For some of our friends and loved ones, the bubbly tones of Andy Williams singing “It’s the Most Wonderful Time of the Year” bring a sense of dread and sadness instead of starry-eyed excitement. For some individuals with a diagnosed mental illness, the holidays can worsen the symptoms of these conditions. What makes the holiday season warm and joyful for some can trigger depression in others. Gift-giving, shopping, festive gatherings, decking the halls and a full to-do list can bring anxiety, stress and immense pressure to feel and act a certain way. Social pressure to be cheerful and merry can feed into a negative internal monologue for those experiencing depression – especially when an individual doesn’t feel the way they think they are supposed to be feeling. Relationships with family can also be difficult to navigate, as childhood traumas, disagreements and toxic behaviors remain present during the holiday season. There’s also immense financial pressure – as many holiday events involve presents and gift-giving, travel or large meals that can be difficult on a person or family’s budget.
The Holiday Blues
These feelings are often referred to as “the holiday blues.” Like the baby blues – a period of depression after a woman has just had a baby – the holiday blues can be a temporary state of depression that occurs just around the holidays stemming from seasonal triggers. Treat the holiday blues seriously. It’s just as important to address short-term mental health problems as it is to treat sustained mental health conditions, as they can lead to a clinical diagnosis of anxiety or depression. While it’s a common myth that suicide risks increase during the holidays, any risk of suicide should be taken seriously. The National Suicide Prevention Lifeline is available 24 hours a day, seven days a week at 800-273-8255.
Make a Plan
The holiday blues can be minimized or avoided altogether by making a personalized strategy to manage symptoms. Here are some tips:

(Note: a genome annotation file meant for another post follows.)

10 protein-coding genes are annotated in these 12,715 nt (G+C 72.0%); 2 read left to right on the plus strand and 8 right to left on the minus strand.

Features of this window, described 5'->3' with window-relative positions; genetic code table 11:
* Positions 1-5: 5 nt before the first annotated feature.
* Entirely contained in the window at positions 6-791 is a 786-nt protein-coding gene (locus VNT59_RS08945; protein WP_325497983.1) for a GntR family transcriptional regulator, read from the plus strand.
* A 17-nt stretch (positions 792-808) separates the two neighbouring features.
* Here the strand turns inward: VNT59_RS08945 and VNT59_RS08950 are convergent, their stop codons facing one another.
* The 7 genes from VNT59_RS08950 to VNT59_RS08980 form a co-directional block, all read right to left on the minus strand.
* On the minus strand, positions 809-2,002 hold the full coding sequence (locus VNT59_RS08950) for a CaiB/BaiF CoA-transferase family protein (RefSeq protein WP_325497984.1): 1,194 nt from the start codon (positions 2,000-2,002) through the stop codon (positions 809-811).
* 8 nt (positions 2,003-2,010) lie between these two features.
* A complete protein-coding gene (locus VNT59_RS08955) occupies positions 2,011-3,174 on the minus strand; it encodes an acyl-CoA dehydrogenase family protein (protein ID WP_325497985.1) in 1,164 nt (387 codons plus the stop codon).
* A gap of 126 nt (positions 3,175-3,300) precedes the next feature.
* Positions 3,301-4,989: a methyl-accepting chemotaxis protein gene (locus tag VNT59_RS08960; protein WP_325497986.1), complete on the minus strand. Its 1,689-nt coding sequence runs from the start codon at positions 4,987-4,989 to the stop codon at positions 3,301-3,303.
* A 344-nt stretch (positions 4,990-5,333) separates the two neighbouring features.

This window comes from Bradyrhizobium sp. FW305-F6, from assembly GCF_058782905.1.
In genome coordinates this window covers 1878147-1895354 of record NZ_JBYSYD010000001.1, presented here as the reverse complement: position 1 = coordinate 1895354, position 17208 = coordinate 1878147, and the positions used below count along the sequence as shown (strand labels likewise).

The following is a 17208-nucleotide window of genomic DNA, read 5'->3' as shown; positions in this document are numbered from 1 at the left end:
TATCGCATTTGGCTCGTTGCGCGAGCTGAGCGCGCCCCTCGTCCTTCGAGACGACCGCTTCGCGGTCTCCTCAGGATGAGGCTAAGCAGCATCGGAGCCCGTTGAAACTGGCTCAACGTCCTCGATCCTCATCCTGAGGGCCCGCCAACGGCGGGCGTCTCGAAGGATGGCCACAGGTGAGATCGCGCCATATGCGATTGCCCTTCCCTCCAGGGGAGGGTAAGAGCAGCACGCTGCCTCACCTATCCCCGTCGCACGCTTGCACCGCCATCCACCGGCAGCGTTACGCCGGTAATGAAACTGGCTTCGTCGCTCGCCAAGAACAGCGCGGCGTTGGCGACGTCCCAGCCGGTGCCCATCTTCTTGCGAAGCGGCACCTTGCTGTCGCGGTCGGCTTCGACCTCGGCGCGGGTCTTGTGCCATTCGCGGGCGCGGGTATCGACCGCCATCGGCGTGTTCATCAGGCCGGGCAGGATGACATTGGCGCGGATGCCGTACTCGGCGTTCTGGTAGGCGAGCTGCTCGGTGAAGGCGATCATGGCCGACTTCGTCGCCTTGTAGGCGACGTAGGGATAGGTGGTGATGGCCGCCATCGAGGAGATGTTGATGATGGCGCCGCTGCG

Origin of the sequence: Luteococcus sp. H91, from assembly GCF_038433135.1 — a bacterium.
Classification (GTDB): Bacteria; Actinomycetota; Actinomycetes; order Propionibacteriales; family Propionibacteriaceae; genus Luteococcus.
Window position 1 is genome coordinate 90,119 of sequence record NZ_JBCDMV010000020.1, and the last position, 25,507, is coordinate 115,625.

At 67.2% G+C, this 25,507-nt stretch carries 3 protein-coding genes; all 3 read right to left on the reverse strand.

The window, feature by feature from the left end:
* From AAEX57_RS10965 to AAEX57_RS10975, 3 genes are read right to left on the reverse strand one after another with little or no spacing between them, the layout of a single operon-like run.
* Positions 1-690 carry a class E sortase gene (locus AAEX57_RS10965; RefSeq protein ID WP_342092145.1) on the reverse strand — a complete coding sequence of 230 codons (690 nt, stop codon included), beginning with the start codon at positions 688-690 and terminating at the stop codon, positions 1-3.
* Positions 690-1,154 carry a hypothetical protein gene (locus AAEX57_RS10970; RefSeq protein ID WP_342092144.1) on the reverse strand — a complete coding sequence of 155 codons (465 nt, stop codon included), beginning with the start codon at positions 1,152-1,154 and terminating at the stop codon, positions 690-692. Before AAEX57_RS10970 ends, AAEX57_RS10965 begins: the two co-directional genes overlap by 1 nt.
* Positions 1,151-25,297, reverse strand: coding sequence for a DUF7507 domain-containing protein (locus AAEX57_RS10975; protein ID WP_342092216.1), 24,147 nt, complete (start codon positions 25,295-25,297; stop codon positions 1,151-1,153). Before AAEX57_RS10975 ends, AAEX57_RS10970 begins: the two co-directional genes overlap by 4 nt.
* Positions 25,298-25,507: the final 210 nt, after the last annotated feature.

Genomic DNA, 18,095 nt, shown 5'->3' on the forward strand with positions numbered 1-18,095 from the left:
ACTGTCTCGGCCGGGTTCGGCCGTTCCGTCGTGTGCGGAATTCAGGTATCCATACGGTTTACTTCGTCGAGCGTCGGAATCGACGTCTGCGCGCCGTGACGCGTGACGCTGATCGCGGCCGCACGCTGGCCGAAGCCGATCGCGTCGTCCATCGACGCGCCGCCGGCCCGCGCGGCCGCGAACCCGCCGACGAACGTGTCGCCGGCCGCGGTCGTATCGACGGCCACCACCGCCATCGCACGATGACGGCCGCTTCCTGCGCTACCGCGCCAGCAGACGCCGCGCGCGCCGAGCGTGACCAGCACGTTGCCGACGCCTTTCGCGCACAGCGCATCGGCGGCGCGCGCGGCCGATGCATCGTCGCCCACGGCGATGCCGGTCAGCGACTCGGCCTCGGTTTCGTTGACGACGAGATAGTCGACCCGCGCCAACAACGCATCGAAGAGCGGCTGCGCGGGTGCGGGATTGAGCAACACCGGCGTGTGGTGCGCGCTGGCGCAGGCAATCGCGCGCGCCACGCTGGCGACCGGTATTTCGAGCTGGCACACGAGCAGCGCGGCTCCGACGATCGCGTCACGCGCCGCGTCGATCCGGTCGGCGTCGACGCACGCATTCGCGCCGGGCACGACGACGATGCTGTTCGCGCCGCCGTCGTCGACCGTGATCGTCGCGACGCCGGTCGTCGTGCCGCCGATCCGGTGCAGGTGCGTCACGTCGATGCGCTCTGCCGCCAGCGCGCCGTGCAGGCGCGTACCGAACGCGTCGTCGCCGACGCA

- Avoid alcohol when depressed or stressed. It’s a depressant and can make bad feelings worse.
- For parents, pay attention to the mood of children and teens during the holidays. They also can get the holiday blues.
- Identify individual triggers in the holiday season and set boundaries.
- Say no. If a certain holiday commitment at work, or with friends or family is causing stress, anxiety or otherwise triggering intrusive thoughts, bow out of the event.
- Take time off. If possible, take a vacation day from work to rest and engage in a self-care activity. The holidays can be full of social pressure. Building in time to recharge is important.
- Talk to a friend or family member about feelings and ask them to regularly check-in. Watching out for each other will make a difference.
- Work with a professional. Licensed therapists and psychiatrists can advise strategies and solutions that will help individuals chart a path through what can be a difficult, stressful time of year.
For friends and family members of loved ones with diagnosed mental illnesses or chronic depression and anxiety, take time this holiday season to check in with them regularly. Keep expectations low and understand that loved ones might have limits to the amount of holiday events they are able to partake in to preserve their mental health. If the holiday blues last longer than just the season, it’s important to talk to a mental health professional. Kristyn Gregory, D.O., is a medical director of behavioral health at Blue Cross Blue Shield of Michigan. More from MIBluesPerspectives: